Recap 5: Response and Support Efforts for Southern U.S. Tornadoes and Severe Storms

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Editors note: this post was updated at 9:20 a.m. on May 3, 2011.

Since the deadly tornadoes first struck parts of the country last week, the federal government has been in constant contact with all of the impacted states as they responded to and began recovery efforts from these devastating storms.

At the request of the respective governors, FEMA currently has personnel on the ground in Alabama, Georgia, Mississippi, Kentucky, Tennessee and Virginia, and commodities strategically pre-positioned in the region to support the states.

Today, Administrator Craig Fugate, Tennessee's Governor Bill Haslam and state/local emergency management officials toured Greene County. Deputy Administrator Serino visited Dekalb County, Ala. to continue surveying the damage and meeting with state and local officials.

Recap for Monday, May 2:

  • Administrator Craig Fugate traveled to Tennessee to join Governor Bill Haslam, the Tennessee Emergency Management Agency and other state and local officials to tour the damages in Greene, County and visited with survivors of the tornadoes.
  • Deputy Administrator Rich Serino traveled to Alabama to meet with other federal, state and local partners to assess the damage and ensure the state is receiving all the support needed as they continue to recover from the devastating tornadoes that struck last week.
  • Administrator for Housing and Community Facilities Programs (USDA's Rural Development Agency) Tammy Trevino toured damage in North Carolina.
  • As federal-state-local damage assessments continue, 23 counties were added for individual assistance in Alabama, Georgia, and Mississippi to provide temporary housing and home repairs, low-cost loans to cover uninsured property losses, and other programs to help individuals and business owners recover.
  • Over 3,400 National Coast Guard officers supported security, traffic control and other operations in the affected area.
  • U.S. Small Business Administration officers were on the ground in Alabama, Mississippi and Georgia assisting disaster survivors with questions and support while filling out disasters loans applications.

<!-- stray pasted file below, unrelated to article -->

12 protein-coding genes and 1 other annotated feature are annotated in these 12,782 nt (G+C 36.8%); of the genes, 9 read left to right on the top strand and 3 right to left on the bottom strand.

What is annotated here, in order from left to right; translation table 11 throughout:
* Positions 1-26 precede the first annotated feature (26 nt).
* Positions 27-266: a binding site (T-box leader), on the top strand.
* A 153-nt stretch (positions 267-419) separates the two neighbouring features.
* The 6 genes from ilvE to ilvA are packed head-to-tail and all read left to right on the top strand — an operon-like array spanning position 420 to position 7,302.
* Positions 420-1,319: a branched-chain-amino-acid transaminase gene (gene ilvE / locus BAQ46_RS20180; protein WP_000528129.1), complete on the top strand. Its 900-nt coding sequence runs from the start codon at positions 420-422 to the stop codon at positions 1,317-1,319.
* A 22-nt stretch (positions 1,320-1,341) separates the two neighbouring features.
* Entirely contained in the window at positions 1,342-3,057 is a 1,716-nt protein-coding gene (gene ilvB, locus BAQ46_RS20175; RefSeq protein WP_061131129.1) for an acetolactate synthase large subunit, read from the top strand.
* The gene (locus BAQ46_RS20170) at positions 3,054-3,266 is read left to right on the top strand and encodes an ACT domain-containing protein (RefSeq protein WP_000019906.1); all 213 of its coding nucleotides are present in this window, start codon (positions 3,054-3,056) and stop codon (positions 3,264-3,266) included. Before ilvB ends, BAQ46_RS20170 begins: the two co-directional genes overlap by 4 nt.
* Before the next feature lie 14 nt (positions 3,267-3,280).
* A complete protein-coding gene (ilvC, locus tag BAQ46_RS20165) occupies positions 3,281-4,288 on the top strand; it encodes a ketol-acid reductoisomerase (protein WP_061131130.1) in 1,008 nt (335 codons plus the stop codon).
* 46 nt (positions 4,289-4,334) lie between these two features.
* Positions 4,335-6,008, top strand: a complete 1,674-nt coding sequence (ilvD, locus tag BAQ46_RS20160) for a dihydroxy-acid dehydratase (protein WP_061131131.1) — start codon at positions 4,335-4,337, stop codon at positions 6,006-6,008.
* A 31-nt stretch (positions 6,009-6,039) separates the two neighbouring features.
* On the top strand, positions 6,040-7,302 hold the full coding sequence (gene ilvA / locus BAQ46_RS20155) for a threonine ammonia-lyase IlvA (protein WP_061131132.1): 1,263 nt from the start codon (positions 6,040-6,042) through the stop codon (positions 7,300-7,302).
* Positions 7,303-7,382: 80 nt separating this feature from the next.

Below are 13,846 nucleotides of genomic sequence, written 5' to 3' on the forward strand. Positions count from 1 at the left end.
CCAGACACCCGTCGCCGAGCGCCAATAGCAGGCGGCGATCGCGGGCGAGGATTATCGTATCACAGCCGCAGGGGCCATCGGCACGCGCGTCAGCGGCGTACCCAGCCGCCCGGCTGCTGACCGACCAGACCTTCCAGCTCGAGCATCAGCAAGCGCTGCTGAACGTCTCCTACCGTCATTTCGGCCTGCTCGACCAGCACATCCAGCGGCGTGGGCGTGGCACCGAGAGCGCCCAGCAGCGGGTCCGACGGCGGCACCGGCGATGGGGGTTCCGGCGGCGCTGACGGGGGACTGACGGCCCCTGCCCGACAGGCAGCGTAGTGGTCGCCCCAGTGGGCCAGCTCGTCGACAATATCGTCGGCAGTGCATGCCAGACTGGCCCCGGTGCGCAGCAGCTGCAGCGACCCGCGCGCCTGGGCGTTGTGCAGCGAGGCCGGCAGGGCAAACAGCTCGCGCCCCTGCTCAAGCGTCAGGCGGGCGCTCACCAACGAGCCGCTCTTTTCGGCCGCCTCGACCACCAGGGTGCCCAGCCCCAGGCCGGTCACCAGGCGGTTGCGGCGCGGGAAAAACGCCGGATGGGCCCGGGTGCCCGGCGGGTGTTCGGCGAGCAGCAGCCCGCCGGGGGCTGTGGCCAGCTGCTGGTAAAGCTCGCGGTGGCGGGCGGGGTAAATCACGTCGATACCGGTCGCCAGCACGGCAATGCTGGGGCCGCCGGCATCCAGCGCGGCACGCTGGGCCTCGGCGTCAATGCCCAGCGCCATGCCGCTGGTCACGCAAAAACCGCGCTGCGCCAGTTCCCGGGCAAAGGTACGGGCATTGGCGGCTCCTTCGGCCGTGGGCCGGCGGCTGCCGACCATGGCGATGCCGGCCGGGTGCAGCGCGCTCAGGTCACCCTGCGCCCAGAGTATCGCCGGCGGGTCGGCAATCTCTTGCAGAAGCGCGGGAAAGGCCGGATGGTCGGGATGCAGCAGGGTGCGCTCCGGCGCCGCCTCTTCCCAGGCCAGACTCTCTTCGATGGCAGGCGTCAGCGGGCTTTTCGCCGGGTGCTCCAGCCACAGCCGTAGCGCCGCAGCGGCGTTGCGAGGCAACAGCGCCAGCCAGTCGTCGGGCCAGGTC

• A team of U.S. National Oceanic and Atmospheric Administration aviators flew across Alabama and areas near Chattanooga, Tennessee to take aerial photos that assist federal, state and local managers with search and rescue operations, routing personnel and machinery, planning recovery efforts, and better understanding damage caused to the environment. Also, NOAA National Geodetic technicians captured images of disaster damage of 275 square miles from Tuscaloosa to Birmingham and additional 70 square miles of images in the vicinity of Cordova, Alabama.
Last Updated: 
06/21/2012 - 21:00
Posted on Mon, 05/02/2011 - 20:55
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Anonymous:

Where is the FEMA disaster assistance in and aroun...

Where is the FEMA disaster assistance in and around Hackleburg Alabama...so far this destroyed rural town has seen little to no assistance. No local TV or radio equals no FEMA apparently.
Anonymous:

I agree FEMA need a presence in Hackleburg, AL. T...

I agree FEMA need a presence in Hackleburg, AL. The ENTIRE town is gone. It has a population of 1,500, nearly all displaced and totally destroyed. They are rural and don't have resources such as larger cities. Help, help, help now!
Anonymous:

I understand how frustrated victims of hurricane K...

I understand how frustrated victims of hurricane Katrina were with FEMA. My aunt and uncle lost their home in the Camp Creek area of Greene County, TN. in the April 27, 2011 tornado outbreak. FEMA was on location within a couple of days as stated above. Why were they not there the next day. FEMA, once they finally arrived, told victims not to begin cleaning up until they could get aerial photos of the destruction. Again, why was this not done the next morning after the storms hit? If everyone that was a victim waited til FEMA showed up to take pictures they would be able to salvage nothing. Now, in addition to losing their house and many other valuables that can never be replaced, FEMA has turned down their, along with numerous others, request for any kind of assistance. The only sign of FEMA or FEMA assistance around their neighborhood was a representative from FEMA stopping in Saturday morning. Acouple hours later another representative from FEMA stopped by to see if the first rep stopped in. Yet, a couple hours after the second, a third representative stopped by to make sure the first two had been by. FEMA needs to be done away with if this is the best we have. Thanks to friends, family, local churches and neighbors, my aunt and uncle should be ready to move in to a new house in about a month. FEMA, like most other Federal organizations, is a major waste of tax payer money. This organization should simply be abolished!

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